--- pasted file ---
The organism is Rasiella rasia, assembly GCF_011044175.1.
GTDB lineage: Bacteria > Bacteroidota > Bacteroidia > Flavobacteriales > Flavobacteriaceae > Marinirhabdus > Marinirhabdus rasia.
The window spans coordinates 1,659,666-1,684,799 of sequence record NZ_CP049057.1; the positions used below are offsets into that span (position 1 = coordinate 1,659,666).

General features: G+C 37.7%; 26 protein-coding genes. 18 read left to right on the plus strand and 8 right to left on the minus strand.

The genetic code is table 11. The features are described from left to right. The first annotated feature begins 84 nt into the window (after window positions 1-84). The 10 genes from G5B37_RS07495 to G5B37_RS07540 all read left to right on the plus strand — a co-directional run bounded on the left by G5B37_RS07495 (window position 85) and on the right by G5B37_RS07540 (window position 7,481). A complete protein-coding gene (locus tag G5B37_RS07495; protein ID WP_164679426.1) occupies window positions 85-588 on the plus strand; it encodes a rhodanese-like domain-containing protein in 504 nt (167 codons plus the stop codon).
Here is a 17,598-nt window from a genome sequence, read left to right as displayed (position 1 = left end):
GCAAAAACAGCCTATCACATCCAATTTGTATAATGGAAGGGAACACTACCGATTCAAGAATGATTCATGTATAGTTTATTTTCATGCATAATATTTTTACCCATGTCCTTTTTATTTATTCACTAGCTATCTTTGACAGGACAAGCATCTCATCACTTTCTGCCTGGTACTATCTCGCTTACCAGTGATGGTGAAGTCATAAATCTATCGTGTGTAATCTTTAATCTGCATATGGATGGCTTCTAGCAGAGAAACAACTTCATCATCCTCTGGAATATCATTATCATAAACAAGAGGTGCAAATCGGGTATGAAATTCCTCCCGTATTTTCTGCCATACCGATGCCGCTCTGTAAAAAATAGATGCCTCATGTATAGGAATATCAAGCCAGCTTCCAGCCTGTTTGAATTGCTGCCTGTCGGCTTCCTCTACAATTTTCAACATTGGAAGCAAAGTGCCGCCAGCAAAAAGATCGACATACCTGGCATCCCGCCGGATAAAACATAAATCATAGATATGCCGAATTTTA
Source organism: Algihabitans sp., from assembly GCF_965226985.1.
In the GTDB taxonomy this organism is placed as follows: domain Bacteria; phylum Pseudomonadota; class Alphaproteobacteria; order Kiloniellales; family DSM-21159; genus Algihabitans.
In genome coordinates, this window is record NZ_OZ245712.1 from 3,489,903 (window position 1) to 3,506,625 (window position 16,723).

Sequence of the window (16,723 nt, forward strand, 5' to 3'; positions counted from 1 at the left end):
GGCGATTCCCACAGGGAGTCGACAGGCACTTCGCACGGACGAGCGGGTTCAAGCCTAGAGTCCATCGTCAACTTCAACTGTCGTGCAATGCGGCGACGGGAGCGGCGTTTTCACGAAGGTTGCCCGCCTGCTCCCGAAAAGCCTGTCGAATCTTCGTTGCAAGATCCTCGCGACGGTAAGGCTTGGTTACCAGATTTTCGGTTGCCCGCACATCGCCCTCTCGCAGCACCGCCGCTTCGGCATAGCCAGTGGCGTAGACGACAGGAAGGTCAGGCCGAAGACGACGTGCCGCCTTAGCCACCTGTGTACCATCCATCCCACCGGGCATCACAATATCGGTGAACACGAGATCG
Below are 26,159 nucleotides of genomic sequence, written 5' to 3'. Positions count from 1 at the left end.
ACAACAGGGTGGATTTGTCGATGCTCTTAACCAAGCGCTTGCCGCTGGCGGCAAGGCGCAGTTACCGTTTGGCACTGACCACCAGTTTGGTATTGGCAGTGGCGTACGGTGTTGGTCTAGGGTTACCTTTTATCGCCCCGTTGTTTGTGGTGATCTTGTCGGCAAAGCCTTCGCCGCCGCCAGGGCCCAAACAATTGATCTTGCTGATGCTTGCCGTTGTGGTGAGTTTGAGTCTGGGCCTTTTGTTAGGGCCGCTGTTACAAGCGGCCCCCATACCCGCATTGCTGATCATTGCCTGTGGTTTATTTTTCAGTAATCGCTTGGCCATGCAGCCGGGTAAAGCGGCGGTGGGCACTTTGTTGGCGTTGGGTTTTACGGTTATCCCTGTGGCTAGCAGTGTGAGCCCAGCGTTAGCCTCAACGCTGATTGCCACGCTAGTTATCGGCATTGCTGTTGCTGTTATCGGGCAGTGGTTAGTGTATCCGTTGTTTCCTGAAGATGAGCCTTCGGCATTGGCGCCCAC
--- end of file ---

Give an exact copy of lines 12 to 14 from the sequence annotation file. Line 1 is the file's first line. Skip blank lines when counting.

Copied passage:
GGCGATTCCCACAGGGAGTCGACAGGCACTTCGCACGGACGAGCGGGTTCAAGCCTAGAGTCCATCGTCAACTTCAACTGTCGTGCAATGCGGCGACGGGAGCGGCGTTTTCACGAAGGTTGCCCGCCTGCTCCCGAAAAGCCTGTCGAATCTTCGTTGCAAGATCCTCGCGACGGTAAGGCTTGGTTACCAGATTTTCGGTTGCCCGCACATCGCCCTCTCGCAGCACCGCCGCTTCGGCATAGCCAGTGGCGTAGACGACAGGAAGGTCAGGCCGAAGACGACGTGCCGCCTTAGCCACCTGTGTACCATCCATCCCACCGGGCATCACAATATCGGTGAACACGAGATCG
Below are 26,159 nucleotides of genomic sequence, written 5' to 3'. Positions count from 1 at the left end.
ACAACAGGGTGGATTTGTCGATGCTCTTAACCAAGCGCTTGCCGCTGGCGGCAAGGCGCAGTTACCGTTTGGCACTGACCACCAGTTTGGTATTGGCAGTGGCGTACGGTGTTGGTCTAGGGTTACCTTTTATCGCCCCGTTGTTTGTGGTGATCTTGTCGGCAAAGCCTTCGCCGCCGCCAGGGCCCAAACAATTGATCTTGCTGATGCTTGCCGTTGTGGTGAGTTTGAGTCTGGGCCTTTTGTTAGGGCCGCTGTTACAAGCGGCCCCCATACCCGCATTGCTGATCATTGCCTGTGGTTTATTTTTCAGTAATCGCTTGGCCATGCAGCCGGGTAAAGCGGCGGTGGGCACTTTGTTGGCGTTGGGTTTTACGGTTATCCCTGTGGCTAGCAGTGTGAGCCCAGCGTTAGCCTCAACGCTGATTGCCACGCTAGTTATCGGCATTGCTGTTGCTGTTATCGGGCAGTGGTTAGTGTATCCGTTGTTTCCTGAAGATGAGCCTTCGGCATTGGCGCCCAC